Concepcion: Gov’t can’t force companies to hire K-12 grads | Inquirer News

Concepcion: Gov’t can’t force companies to hire K-12 grads

Joey Concepcion k-12 hire grads


Business enterprises cannot be forced to hire K-12 graduates, even after Vice President and Education Secretary Sara Duterte had called on the private sector to consider employing senior high school (SHS) graduates under the program, a business leader said Friday.

“We cannot mandate the private sector to hire K-12 if they are unqualified,” businessman Joey Concepcion said at the Laging Handa briefing.


“So if they are K-12, they passed it and they are qualified for the job, then I’m sure the private sector will hire them,” added Concepcion, founder of entrepreneurship advocacy group Go Negosyo.

In her speech at the Philippine Chamber of Commerce and Industry’s 48th Business Conference on Oct. 19, Duterte noted the hiring preferences among companies in favor of college graduates.


Duterte said the Commission on Higher Education (CHEd) had also made that observation, adding that “there is a diploma mentality in our country. Do applicants being considered by our industries need to be graduates of four-year college [courses]?”

She assured businessmen that the Department of Education was already working on how to make students in Grades 11 and 12 “ready for work and skills-ready when they graduate from the K-12 program.”

‘Final decision’

Concepcion maintained, however, that “the final decision in hiring them is really with the private sector.”

“So, yes, the private sector is open—at least from what I see—but on the condition that the person applying, whether or not he is just a graduate of K-12, will be qualified, will pass,” said the business leader, who served as presidential adviser for entrepreneurship in the administration of Rodrigo Duterte, the Vice President’s father.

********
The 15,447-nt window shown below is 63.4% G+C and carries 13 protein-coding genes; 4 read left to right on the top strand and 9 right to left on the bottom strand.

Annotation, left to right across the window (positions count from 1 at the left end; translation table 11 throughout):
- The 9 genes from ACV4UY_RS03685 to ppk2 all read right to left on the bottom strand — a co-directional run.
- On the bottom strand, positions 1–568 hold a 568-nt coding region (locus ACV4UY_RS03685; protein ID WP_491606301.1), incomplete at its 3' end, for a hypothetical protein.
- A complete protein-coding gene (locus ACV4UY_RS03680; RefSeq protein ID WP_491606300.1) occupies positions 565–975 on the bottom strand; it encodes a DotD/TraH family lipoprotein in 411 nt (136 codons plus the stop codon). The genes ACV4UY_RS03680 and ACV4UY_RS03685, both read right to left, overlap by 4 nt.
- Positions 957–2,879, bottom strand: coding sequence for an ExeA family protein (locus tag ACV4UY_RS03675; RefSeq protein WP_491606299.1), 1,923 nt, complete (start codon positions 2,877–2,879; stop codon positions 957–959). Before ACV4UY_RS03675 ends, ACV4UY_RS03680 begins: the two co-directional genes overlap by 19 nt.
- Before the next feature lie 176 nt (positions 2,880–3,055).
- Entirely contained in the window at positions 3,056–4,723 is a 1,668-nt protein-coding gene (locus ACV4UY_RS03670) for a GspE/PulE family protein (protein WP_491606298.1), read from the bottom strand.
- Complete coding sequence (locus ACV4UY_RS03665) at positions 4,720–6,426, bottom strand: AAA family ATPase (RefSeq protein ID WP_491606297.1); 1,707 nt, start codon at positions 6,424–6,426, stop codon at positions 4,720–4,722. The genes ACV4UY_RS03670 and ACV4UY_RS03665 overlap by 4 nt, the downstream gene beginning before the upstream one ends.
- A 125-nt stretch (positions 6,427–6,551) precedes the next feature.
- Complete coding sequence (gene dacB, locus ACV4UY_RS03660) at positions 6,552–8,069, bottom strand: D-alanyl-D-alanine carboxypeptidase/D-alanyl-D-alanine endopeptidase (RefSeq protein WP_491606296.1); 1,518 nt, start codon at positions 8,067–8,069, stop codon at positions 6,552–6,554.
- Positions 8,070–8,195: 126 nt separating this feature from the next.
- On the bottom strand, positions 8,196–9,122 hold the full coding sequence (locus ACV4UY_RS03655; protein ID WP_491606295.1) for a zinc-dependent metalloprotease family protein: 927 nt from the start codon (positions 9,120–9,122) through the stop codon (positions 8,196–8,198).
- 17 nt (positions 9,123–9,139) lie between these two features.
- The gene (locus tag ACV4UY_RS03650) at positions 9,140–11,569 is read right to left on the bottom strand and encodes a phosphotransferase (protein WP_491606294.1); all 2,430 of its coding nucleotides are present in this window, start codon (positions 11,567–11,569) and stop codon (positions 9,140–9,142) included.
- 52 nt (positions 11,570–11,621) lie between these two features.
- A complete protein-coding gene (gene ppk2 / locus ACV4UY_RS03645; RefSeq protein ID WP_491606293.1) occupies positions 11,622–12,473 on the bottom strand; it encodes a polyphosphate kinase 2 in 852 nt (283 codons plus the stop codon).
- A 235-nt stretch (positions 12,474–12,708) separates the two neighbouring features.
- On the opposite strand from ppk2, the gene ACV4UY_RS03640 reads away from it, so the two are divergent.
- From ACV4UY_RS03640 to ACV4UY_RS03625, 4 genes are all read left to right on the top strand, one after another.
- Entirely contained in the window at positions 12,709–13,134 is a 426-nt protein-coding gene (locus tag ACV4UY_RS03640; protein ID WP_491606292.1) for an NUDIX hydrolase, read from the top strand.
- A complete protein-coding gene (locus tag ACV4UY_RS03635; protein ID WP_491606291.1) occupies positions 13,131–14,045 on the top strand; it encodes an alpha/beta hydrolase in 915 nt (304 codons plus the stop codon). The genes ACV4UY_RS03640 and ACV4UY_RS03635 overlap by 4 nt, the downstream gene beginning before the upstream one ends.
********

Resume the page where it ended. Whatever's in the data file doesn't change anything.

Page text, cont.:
Concepcion said he would hire K-12 graduates even if they didn’t go to college so long as they had the skills needed.

“So, the final decision will rest with the private sector, and we have to respect that, because they are the ones hiring,” he said.

The K-12 program was established by Republic Act No. 10533, or the Enhanced Basic Education Act of 2013—which added Grades 11 and 12 in the new, 13-year basic education system. With those additional two years, the program was aimed at further preparing students for college education and employment or self-employment.


PBEd, PIDS studies

Students could choose from any of the four disciplines under SHS—academic, technical-vocational-livelihood, sports, and arts and design—based on the studies they wished to pursue after high school.

For those who continued to higher education, the SHS curriculum was aligned with that of CHEd. The curriculum in college, in turn, had fewer units, as some of the subjects previously taught in that level were already introduced in SHS.

Before the K-12 program, the Philippines was the only country in Asia and one of three in the world (the other two being the African nations of Angola and Djibouti) which had a 10-year basic education program.

A 2018 study by advocacy group Philippine Business for Education found that students “theoretically” developed 93 percent of the competencies that were sought after in the country’s industries, such as critical thinking and problem-solving skills.

But another study by the group found that only about 20 percent of 70 of the leading companies across all sectors were inclined to hire senior high graduates.

Only a little over 20 percent of SHS graduates entered the labor force, while more than 70 percent went on to college, according to a 2020 study by the Philippine Institute for Development Studies on their employability.

The first batch of SHS students graduated in 2018, and those who pursued four-year college courses graduated this year.


READ: DepEd eyes review of learning competencies in K-12 program

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